Leah Dickerman: Homage to David Tudor was a collective event that was staged by Robert Rauschenberg but also the artists Niki de Saint Phalle, Jasper Johns, and Jean Tinguely at the American Embassy in Paris in June, 1961.
They decided what to do independently. And then, the contribution became part of a whole. Niki de Saint Phalle hired the second-best sharpshooter in the world to shoot at one of her works. And the work was embedded with bags of paint that then burst and dripped on the painting. Jasper Johns signaled the program’s intermission by carrying his painting Entr’acte onto the stage. Entr’acte means “intermission” in French.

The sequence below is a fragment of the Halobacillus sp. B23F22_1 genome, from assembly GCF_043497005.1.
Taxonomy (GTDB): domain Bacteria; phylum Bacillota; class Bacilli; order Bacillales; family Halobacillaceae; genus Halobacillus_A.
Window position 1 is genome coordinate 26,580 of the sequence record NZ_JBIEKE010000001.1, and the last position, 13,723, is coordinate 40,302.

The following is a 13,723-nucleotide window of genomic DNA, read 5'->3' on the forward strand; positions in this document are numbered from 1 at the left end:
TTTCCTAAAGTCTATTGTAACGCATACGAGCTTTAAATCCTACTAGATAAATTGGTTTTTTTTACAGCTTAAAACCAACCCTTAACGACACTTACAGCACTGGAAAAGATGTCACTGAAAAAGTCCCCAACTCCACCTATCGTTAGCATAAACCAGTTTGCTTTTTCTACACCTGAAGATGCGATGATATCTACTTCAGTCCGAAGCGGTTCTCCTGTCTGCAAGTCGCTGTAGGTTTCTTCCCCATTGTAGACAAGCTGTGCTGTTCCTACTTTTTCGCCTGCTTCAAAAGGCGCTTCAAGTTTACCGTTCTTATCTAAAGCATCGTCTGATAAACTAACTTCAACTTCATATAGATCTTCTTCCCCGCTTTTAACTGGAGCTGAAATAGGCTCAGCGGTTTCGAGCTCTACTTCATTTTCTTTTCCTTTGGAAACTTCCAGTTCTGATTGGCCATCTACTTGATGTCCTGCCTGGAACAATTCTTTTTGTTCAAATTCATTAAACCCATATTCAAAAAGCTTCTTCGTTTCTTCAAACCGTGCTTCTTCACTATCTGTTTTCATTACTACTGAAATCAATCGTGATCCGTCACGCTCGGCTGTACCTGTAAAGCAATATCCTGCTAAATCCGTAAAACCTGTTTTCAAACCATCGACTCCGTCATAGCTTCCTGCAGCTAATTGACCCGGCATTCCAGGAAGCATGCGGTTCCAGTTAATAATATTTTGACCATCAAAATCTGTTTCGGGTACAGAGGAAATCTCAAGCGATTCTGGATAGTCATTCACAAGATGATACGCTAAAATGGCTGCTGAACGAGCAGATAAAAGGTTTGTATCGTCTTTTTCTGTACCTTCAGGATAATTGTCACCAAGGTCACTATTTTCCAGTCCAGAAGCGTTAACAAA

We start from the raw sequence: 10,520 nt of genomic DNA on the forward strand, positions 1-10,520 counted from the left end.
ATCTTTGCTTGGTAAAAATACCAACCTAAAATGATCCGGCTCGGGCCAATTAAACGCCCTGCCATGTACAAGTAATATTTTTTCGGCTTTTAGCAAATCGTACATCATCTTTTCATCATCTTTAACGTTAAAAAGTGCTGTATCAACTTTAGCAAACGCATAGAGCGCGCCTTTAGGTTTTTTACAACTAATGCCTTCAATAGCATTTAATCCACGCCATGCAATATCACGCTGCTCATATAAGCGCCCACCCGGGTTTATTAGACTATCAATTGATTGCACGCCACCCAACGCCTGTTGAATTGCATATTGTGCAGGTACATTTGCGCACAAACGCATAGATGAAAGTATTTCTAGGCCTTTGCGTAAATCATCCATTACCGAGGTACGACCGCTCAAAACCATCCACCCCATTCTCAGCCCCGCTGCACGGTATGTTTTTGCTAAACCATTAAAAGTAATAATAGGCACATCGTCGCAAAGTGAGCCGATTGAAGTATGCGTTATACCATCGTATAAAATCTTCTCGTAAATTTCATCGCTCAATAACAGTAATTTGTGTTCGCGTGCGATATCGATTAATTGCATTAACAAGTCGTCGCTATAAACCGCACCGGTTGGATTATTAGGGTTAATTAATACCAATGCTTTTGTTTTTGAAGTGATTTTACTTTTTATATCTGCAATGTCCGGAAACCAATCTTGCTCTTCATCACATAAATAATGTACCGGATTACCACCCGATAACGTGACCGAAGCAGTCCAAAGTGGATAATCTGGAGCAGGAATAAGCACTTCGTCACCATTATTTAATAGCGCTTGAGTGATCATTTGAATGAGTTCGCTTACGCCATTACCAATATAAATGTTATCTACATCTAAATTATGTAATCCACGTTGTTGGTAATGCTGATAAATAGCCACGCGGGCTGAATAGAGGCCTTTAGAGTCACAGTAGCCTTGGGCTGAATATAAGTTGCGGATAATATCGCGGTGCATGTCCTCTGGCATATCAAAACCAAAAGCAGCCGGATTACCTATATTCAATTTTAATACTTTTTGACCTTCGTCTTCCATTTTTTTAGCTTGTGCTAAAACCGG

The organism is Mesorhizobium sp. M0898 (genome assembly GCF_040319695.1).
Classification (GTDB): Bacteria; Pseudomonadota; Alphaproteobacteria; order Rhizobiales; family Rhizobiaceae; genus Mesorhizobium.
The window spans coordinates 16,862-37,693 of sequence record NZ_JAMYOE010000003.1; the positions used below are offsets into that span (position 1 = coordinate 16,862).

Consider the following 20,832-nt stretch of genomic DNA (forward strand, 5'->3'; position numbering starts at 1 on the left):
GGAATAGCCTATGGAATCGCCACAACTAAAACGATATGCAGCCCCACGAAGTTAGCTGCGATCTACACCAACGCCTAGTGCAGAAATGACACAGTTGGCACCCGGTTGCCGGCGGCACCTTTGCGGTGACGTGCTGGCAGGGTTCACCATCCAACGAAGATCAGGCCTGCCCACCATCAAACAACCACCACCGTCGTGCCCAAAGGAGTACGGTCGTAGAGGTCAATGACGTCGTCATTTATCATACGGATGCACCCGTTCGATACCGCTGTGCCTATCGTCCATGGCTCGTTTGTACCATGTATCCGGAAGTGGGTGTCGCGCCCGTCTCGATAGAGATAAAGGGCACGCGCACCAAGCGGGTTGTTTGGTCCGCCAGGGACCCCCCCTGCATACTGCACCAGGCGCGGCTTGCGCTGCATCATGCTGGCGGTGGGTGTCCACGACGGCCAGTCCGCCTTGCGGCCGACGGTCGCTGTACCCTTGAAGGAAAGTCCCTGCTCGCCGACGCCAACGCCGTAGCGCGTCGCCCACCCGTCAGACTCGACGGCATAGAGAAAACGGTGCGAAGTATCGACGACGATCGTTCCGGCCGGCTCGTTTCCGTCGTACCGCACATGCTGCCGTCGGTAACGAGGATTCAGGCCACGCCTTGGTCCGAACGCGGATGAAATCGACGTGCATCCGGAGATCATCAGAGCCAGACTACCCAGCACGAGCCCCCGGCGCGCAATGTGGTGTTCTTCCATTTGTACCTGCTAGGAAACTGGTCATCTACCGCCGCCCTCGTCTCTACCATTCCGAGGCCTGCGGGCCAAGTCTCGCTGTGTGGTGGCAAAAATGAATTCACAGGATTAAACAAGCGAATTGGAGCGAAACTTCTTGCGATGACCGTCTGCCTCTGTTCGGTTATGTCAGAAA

Rauschenberg produced First-time Painting in front of the audience. And the way he did it was extraordinary. He turned the back of the painting so that the audience couldn’t see what he was doing. But at the same time, he attached contact microphones to the painting, so they could hear each brush stroke, ch-ch-ch-ch, while he painted in front of them. And then, when an alarm clock went off, he stopped painting. That’s a question that painters always ask themselves. How do you know when a painting is done?
Now painting becomes a concert, an orchestration of sound. But it’s a sound of everyday life. It’s just like the way that Rauschenberg pulls things from the real world into his paintings.